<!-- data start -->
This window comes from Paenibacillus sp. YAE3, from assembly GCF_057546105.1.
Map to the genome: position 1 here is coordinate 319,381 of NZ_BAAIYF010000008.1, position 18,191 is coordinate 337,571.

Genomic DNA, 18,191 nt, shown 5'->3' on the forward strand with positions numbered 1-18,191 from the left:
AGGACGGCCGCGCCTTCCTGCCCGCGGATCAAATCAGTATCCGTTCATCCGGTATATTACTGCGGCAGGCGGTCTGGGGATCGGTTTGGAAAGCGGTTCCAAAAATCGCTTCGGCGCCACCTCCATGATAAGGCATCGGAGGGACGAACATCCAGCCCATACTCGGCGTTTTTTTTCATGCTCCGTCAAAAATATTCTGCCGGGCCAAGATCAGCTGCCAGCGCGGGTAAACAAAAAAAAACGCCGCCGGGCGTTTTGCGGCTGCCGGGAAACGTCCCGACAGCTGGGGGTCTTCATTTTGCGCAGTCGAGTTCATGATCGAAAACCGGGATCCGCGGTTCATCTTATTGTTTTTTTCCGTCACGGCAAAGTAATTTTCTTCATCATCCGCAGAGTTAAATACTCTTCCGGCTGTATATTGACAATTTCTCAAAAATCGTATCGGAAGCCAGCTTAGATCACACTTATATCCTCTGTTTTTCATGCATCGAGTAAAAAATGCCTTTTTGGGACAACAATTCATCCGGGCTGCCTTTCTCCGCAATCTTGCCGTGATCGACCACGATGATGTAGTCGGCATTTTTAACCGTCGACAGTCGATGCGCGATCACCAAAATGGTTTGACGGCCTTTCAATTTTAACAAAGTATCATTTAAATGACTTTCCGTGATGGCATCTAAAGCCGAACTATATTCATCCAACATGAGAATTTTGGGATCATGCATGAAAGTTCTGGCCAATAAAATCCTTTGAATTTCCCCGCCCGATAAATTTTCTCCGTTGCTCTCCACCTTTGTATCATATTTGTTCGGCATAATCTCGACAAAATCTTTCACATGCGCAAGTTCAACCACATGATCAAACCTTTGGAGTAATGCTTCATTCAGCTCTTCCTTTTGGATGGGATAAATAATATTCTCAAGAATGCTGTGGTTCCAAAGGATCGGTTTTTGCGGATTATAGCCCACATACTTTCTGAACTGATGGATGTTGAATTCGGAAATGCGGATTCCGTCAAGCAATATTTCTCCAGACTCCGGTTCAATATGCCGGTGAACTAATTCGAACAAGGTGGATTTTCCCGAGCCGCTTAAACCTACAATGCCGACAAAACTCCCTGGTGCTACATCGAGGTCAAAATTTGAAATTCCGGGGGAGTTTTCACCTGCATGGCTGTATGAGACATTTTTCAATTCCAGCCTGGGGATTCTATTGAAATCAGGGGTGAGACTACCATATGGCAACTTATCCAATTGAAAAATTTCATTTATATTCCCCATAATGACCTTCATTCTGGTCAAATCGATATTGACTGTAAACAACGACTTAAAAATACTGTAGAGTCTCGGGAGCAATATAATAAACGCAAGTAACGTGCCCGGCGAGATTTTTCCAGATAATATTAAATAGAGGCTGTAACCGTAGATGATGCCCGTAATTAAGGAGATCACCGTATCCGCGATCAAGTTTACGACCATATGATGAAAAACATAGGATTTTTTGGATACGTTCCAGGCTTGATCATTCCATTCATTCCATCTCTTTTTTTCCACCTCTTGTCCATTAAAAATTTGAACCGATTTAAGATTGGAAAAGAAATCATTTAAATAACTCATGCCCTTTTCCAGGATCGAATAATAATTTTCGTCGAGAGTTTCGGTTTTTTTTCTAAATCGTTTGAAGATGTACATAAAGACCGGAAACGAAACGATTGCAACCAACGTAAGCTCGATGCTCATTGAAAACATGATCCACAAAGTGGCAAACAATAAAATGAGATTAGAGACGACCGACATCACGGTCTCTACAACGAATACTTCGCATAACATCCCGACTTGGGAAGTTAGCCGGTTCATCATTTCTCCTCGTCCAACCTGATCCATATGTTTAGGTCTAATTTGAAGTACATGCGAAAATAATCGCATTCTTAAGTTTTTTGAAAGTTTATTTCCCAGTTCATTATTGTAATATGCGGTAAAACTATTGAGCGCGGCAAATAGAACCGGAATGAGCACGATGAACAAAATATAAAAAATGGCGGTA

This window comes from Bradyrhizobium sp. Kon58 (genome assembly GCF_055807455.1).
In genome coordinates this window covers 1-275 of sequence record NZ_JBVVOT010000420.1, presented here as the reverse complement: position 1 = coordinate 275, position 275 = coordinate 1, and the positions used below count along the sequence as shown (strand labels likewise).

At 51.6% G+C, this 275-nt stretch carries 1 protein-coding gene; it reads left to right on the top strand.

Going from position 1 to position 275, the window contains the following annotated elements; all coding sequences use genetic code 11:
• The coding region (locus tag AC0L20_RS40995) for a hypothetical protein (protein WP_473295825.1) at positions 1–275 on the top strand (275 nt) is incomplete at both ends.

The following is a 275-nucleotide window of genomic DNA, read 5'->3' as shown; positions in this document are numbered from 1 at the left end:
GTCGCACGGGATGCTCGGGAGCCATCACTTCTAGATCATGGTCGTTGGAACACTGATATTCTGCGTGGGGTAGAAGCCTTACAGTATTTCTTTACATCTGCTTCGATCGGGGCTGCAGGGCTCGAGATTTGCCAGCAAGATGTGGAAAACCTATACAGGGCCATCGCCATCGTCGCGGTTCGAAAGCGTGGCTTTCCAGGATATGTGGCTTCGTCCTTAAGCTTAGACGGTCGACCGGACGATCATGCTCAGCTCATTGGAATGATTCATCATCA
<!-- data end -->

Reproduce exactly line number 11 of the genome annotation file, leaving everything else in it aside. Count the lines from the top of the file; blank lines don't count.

GTCGCACGGGATGCTCGGGAGCCATCACTTCTAGATCATGGTCGTTGGAACACTGATATTCTGCGTGGGGTAGAAGCCTTACAGTATTTCTTTACATCTGCTTCGATCGGGGCTGCAGGGCTCGAGATTTGCCAGCAAGATGTGGAAAACCTATACAGGGCCATCGCCATCGTCGCGGTTCGAAAGCGTGGCTTTCCAGGATATGTGGCTTCGTCCTTAAGCTTAGACGGTCGACCGGACGATCATGCTCAGCTCATTGGAATGATTCATCATCA